The parts were a reasonably tight fit. The pistol came out of the box bone dry, so I applied Rem Oil before the shooting started.
An ambi safety and BoMar-clone adjustable (above) sights are signature features
of SR1911 Target. Corners of rear sight were “planed off,” reducing likelihood
of excessive wear on concealment garments and gentler on hand-working the slide.
A wise, nice touch! The flat, forward slanting surface of the SR1911 front sight
(below) caused it to “gray out” under most light conditions.
Accuracy has a couple of dimensions. One is grouping: how close will the gun/ammo combination put the hits to one another. The other is “POA/POI”: how does point of aim correlate with point of impact. At GUNS, we look at both. The gun came out of the box shooting high left, but that’s what adjustable sights are for. The gentle kiss of the screwdriver brought the BoMar clones to center as the test proceeded. Grouping was another matter.
I went with my usual testing protocol: Caldwell Matrix rest on a concrete bench at 25 yards. Frankly, the groups were a bit of a disappointment. Five shot groups more than once went over 5 inches, though measurements of the best 3 shots were more encouraging. There were constant “uncalled fliers.” Fearing my old eyes were the culprit, I had 6-time national title-holder Bob Houzenga try the Ruger Target from the bench, and he got the same results I did.
The best group we could squeeze out of the SR1911 Target was 5 shots in 2.65 inches with Remington 185-grain JHP .45, its best 3 exactly an inch smaller in 1.65 inches. The original fixed sight SR1911 I tested when it came out half a decade ago was distinctly tighter. I liked that first one so much I bought it, so it was still there to dig out of the safe and compare. Even with the same Remington 185 grain, the older Ruger shot tighter than the newer specimen.
In the hands of multiple shooters, we went through a good deal of .45 ACP hollowpoints and ball ammo, encompassing Remington, Federal, Winchester, and Nosler Match. Once, in initial loading, a wide-mouth Federal 185-grain JHP snagged, but quickly rectified with a gentle tug and jiggle of the slide. In actual firing, there were no malfunctions or stoppages of any kind, as we’ve come to expect from Ruger.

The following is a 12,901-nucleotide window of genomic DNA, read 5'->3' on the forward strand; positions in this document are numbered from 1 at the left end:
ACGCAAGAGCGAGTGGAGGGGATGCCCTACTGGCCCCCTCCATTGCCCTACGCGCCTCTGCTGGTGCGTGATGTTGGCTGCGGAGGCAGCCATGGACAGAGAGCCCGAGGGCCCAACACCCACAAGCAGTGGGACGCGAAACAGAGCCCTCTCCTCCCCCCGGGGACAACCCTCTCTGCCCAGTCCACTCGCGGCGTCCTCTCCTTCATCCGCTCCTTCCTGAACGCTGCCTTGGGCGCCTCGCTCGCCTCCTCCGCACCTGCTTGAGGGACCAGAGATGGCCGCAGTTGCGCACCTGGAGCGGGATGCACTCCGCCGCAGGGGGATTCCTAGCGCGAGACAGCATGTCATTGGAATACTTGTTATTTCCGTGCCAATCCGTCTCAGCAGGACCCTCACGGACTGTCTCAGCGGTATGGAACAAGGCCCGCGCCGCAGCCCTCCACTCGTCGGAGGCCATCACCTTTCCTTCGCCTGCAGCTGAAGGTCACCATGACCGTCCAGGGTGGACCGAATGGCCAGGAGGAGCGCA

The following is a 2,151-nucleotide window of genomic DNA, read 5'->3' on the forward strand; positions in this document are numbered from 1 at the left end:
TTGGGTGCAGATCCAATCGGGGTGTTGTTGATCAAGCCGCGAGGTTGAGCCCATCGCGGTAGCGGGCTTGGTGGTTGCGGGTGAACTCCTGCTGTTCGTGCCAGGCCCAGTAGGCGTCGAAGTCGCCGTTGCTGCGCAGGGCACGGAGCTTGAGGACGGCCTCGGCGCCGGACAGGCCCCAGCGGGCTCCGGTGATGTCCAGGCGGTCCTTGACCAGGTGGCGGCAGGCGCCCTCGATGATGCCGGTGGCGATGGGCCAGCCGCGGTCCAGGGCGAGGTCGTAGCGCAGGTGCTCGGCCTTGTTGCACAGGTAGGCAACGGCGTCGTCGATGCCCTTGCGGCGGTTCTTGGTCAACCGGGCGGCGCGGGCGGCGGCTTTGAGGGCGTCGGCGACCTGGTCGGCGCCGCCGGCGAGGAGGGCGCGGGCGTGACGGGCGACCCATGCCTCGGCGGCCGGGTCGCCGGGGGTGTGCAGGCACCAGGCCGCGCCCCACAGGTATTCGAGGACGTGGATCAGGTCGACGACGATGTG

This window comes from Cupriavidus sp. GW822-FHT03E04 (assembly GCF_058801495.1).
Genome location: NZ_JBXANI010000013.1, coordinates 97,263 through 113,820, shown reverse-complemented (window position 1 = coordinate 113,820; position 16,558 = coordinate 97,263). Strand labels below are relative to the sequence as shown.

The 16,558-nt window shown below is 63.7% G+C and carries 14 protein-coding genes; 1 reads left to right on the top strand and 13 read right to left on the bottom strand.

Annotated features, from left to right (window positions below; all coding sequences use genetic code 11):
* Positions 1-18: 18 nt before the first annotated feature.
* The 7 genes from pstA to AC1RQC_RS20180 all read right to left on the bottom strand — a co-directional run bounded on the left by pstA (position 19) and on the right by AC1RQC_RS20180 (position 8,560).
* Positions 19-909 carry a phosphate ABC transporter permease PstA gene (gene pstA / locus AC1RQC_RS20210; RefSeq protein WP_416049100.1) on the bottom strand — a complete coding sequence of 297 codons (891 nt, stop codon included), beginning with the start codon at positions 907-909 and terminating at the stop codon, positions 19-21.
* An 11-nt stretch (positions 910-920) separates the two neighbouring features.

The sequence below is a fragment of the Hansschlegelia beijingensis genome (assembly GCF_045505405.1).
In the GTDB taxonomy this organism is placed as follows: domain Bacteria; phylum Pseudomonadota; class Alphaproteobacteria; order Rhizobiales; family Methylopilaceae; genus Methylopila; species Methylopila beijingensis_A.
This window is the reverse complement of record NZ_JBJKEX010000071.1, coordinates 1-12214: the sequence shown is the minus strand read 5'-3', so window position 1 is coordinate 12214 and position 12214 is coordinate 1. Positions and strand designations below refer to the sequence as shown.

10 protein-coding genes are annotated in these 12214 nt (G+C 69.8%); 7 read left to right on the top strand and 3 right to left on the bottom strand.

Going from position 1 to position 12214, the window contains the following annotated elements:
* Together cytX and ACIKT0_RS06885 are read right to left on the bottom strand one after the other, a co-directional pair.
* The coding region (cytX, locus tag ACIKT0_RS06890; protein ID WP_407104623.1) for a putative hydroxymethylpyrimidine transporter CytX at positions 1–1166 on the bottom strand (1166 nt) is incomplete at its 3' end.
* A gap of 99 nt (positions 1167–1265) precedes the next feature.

While many don’t see a pistol of this size, weight, and overall configuration for concealed carry, some of us have no problem with it. I was often carrying concealed a Colt with original BoMars set higher on the slide back in the 1970’s. I wore the SR1911 Target loaded for a day of routine shopping and such, and found it perfectly comfortable. The holster was the Mitch Rosen ARG (Ayoob Rear Guard, now the American Rear Guard). No surprises. Once you’re accustomed to the weight of a pistol (39 ounces unloaded), the only problem would be the sharp edges of the rear sights. Ruger sort of “planed off” the corners. No discomfort at all, and all the speed and concealment I needed thanks to inside the waistband carry.
The SR1911 Target is made of stainless steel, is nicely fitted and has the
adjustable rear sights and ambidextrous safety target shooters demand.
Retail on the SR1911 Target is $1,019 compared to $939 for the standard fixed sight model in the same configuration. That’s 80 bucks for adjustable sights and ambidextrous safety, already installed.
I tend to think the somewhat disappointing accuracy is limited to our particular test sample, based on previous experience with the SR1911. I’d like to see Ruger serrate the front sight, and I think the standard stocks give a better grasp than the particular G10 iteration on our test Target model. A checkered or at least serrated front strap on the grip frame would be welcome, too.
Maker: Sturm, Ruger & Co.
200 Ruger Road
Prescott, AZ 86301
Action type: Locked breech, semi-auto
Caliber: .45 ACP
Capacity: 7+1 or 8+1 (both magazines provided)
Barrel length: 5 inches
Overall length: 8.67 inches
Weight: 39 ounces (unloaded)
Finish: Matte stainless steel
Sights: Fully adjustable rear